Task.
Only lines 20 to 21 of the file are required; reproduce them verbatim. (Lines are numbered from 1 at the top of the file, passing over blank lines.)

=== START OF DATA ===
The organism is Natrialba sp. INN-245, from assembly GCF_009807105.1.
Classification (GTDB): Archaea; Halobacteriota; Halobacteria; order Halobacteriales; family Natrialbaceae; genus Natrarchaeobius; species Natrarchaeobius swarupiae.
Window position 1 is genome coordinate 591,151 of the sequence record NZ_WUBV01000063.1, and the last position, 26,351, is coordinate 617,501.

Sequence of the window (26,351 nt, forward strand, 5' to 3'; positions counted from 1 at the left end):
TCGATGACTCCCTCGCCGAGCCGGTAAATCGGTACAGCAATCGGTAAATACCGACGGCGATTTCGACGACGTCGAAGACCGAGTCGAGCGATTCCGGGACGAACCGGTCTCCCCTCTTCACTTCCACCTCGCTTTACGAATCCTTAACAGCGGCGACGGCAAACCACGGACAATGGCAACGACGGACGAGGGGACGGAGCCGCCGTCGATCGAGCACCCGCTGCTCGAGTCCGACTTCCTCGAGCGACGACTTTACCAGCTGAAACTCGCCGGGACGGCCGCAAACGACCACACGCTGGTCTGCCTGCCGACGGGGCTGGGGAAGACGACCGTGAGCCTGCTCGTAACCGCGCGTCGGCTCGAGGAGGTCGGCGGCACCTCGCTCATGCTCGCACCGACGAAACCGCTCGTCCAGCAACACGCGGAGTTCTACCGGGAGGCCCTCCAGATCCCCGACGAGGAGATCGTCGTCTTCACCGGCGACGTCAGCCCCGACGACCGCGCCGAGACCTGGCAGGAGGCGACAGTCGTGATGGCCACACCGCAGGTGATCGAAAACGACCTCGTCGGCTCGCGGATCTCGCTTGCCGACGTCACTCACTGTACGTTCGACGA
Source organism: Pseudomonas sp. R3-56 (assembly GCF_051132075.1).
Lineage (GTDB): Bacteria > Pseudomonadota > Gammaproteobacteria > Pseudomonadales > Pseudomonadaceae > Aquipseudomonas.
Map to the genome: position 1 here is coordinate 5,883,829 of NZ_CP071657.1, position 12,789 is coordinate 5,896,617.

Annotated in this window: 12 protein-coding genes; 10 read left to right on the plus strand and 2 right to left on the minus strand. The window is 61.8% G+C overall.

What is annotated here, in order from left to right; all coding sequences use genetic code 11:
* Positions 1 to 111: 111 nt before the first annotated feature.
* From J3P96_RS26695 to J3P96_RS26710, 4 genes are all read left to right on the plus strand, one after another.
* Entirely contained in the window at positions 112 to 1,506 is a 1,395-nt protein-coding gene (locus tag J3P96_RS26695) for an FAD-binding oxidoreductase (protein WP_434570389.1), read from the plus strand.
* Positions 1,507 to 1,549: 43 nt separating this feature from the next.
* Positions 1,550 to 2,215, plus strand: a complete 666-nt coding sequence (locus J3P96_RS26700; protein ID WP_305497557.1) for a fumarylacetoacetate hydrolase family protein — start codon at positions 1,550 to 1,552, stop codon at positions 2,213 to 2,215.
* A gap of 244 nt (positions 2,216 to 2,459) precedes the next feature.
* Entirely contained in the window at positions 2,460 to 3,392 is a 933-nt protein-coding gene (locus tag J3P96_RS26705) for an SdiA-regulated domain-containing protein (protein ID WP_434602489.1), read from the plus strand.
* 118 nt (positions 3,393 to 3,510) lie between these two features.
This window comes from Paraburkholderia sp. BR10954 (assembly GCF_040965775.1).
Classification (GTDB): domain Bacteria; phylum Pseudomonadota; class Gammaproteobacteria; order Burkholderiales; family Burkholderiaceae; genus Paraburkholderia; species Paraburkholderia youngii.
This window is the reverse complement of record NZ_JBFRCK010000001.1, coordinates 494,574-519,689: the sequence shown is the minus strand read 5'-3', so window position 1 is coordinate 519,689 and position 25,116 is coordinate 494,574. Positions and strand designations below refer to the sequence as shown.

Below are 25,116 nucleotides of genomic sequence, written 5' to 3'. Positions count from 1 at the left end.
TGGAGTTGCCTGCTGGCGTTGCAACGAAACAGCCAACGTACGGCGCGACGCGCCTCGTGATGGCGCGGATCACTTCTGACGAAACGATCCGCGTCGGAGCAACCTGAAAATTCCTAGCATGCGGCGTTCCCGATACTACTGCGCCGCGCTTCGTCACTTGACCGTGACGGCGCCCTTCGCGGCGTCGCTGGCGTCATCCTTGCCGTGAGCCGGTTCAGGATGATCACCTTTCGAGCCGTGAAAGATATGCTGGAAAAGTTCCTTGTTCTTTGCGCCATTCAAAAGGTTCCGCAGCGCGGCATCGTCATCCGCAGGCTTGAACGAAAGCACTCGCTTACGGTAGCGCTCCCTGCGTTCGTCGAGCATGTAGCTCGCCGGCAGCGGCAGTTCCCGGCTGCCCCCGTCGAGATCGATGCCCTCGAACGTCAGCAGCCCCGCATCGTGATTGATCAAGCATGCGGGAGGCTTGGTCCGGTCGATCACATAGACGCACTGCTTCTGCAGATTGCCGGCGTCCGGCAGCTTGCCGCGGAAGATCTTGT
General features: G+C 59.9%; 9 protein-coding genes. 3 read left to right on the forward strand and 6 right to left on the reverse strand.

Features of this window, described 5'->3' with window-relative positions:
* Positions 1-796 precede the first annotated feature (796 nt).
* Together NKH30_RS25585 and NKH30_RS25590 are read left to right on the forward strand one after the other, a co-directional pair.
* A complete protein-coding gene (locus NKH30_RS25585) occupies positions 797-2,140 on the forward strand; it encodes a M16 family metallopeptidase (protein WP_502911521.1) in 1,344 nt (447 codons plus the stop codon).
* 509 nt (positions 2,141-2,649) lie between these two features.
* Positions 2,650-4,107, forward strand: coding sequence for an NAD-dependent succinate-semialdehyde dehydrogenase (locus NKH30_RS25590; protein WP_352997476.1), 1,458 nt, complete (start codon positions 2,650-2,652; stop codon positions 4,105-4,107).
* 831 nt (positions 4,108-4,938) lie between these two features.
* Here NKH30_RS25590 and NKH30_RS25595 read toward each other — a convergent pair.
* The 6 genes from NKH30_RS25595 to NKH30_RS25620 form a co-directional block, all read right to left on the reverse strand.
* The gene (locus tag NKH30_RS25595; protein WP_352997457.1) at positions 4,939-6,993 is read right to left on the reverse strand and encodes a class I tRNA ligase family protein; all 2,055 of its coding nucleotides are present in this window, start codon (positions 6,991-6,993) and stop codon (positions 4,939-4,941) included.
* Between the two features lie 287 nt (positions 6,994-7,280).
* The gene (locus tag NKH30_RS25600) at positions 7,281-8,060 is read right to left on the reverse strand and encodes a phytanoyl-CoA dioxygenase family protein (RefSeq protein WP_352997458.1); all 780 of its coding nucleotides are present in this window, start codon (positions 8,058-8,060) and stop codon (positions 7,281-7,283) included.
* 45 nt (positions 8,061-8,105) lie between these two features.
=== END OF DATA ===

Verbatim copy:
Classification (GTDB): domain Bacteria; phylum Pseudomonadota; class Gammaproteobacteria; order Burkholderiales; family Burkholderiaceae; genus Paraburkholderia; species Paraburkholderia youngii.
This window is the reverse complement of record NZ_JBFRCK010000001.1, coordinates 494,574-519,689: the sequence shown is the minus strand read 5'-3', so window position 1 is coordinate 519,689 and position 25,116 is coordinate 494,574. Positions and strand designations below refer to the sequence as shown.